Global change processes are likely to have wide-ranging and potentially serious health consequences. Some health impacts will result from direct-acting effects (e.g. heatwave-related deaths, and ultraviolet-induced skin cancer); others will result from disturbances to complex physical and ecological processes (e.g. changes in patterns of infectious disease, drinking-water supplies and agricultural yields). Effects on the health of human populations are likely to become evident within the coming decades. Furthermore, failure to reduce fossil fuel combustion (as the principal means of reducing greenhouse gas emissions) will result directly in a continuing (and increasing) avoidable burden of death and disease from exposure to local air pollution.
Human-induced changes in the global climate system and in stratospheric ozone pose a range of health risks that are likely to have potentially serious health consequences. These include: (1) increasing ultraviolet irradiation and an increased risk of skin cancer; (2) an increase in the number and severity of heat waves, causing heat exhaustion and deaths; (3) an increase in waterborne diseases, including cholera and cryptosporidiosis (acute diarrhoeal diseases are already a major cause of infant death and childhood illness in some European countries); (4) an increase in foodborne diseases caused by such bacteria as Salmonella and Campylobacter; (5) an increase in vector-borne diseases caused by climate-related changes in the ecology of vectors and parasites: for example, malaria is currently well controlled in western Europe but is already occurring sporadically in Turkey and the southern part of the former USSR, as milder winters increase the potential for transmission; (6) leishmaniasis, which is already occurring in southern France, Italy, Spain and Portugal; (7) tick-borne encephalitis - already found in southern Scandinavia and in countries in the eastern part of the European Region; (8) dengue fever: a disease not present in Europe, but the mosquito vector Aedes albopictus, which is already adapted to temperate climate, is already present in the Balkans and Italy; (9) death or injury caused by floods, storms and other violent weather events; and (10) climatic conditions may exacerbate the effects of air pollution and increase the burden of ill health.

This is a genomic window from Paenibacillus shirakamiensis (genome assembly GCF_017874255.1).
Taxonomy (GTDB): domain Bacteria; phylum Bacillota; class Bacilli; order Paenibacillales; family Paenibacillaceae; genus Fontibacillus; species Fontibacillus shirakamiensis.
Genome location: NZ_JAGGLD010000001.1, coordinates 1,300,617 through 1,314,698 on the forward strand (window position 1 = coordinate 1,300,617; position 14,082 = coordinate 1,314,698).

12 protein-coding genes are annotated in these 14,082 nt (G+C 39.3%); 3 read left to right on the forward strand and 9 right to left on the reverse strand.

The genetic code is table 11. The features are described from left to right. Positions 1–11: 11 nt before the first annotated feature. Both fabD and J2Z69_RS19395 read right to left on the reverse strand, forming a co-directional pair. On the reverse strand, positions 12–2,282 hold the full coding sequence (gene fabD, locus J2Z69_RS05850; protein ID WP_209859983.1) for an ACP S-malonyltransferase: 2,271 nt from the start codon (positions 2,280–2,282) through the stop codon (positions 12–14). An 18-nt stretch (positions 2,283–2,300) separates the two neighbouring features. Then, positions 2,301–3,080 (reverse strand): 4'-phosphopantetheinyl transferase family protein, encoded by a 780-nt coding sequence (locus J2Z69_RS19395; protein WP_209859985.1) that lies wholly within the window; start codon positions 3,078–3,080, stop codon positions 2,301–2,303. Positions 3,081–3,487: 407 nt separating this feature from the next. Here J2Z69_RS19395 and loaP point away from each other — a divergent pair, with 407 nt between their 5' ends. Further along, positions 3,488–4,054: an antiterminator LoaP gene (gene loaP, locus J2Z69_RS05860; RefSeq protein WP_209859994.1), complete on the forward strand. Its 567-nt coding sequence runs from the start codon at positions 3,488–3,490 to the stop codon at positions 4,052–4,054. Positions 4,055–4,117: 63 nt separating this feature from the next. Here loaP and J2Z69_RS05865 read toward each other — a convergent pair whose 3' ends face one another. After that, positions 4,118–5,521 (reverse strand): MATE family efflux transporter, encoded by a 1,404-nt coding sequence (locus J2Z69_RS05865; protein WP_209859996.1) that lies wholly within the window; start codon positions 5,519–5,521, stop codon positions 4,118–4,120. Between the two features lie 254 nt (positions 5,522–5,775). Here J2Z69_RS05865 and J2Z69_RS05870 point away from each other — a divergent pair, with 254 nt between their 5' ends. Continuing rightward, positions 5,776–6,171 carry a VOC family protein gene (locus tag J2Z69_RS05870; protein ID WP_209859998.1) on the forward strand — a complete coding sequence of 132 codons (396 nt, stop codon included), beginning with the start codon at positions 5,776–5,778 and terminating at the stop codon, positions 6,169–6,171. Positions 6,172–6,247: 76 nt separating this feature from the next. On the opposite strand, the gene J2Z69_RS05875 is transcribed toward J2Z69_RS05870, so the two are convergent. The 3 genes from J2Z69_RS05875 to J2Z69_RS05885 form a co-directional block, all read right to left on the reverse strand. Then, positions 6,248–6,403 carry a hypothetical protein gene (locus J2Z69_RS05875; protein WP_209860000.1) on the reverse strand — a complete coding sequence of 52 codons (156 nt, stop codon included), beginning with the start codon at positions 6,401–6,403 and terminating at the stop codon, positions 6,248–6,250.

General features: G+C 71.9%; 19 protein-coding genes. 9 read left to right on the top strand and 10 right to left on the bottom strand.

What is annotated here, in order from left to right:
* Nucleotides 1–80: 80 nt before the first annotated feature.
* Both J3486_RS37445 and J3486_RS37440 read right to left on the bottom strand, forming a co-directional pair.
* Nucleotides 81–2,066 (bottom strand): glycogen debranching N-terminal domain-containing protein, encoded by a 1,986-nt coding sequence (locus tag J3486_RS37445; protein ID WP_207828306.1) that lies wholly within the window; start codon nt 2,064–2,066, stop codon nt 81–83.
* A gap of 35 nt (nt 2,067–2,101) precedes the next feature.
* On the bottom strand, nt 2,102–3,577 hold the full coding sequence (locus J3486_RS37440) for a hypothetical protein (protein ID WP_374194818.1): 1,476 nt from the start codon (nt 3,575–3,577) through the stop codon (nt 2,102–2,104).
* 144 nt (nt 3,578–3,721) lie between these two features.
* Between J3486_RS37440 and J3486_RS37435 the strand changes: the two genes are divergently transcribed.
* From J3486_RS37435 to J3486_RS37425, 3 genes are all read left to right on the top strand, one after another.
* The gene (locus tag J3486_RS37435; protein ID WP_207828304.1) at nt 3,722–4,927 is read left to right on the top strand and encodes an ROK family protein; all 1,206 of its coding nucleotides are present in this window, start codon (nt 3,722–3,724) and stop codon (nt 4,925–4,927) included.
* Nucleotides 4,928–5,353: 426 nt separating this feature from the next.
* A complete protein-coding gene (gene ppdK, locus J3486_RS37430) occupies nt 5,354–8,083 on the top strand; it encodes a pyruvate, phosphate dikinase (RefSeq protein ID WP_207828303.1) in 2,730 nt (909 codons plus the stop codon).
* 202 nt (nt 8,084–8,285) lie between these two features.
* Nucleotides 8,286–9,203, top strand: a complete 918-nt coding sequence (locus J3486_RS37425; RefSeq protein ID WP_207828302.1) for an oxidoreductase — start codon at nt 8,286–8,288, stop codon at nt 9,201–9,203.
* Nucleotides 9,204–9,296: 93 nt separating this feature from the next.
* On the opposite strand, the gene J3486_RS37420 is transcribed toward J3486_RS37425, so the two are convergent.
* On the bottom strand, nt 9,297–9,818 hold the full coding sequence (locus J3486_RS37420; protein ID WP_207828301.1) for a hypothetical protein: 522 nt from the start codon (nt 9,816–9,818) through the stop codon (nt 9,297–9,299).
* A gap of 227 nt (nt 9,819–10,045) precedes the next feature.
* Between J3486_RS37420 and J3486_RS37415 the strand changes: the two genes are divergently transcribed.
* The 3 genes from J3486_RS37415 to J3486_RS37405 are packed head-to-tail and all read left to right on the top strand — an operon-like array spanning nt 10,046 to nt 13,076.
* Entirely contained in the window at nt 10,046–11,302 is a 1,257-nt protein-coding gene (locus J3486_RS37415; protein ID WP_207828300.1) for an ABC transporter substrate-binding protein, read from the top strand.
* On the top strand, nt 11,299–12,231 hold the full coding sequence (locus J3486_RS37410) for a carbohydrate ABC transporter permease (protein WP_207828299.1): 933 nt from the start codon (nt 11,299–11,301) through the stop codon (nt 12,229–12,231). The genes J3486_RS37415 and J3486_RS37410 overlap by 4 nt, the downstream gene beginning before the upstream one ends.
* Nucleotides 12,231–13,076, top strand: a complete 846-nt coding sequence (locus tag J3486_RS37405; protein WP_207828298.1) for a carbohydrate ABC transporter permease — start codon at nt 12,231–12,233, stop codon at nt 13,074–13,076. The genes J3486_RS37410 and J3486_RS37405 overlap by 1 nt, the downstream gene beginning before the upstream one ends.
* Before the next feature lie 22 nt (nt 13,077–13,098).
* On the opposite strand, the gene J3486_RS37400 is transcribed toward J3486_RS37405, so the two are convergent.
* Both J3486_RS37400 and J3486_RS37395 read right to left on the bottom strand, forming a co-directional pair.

The WHO reports (1999) "quantum leaps" in the incidence of malaria around the world coincident with extreme weather events associated with El Nino. Both heat and variations in rainfall affect transmission of the disease by mosquitoes. Kenya and Somalia; tens of thousands of people were affected by Rift valley fever and at least 200 died after the heaviest rains since 1961 attributed to El Nino fell on the region. Cholera has increased markedly over the last year in Latin America and Africa, where an epidemic has been in progress for seven years. The rise in cases is attributed to heavy rainfall and floods associated with El Nino.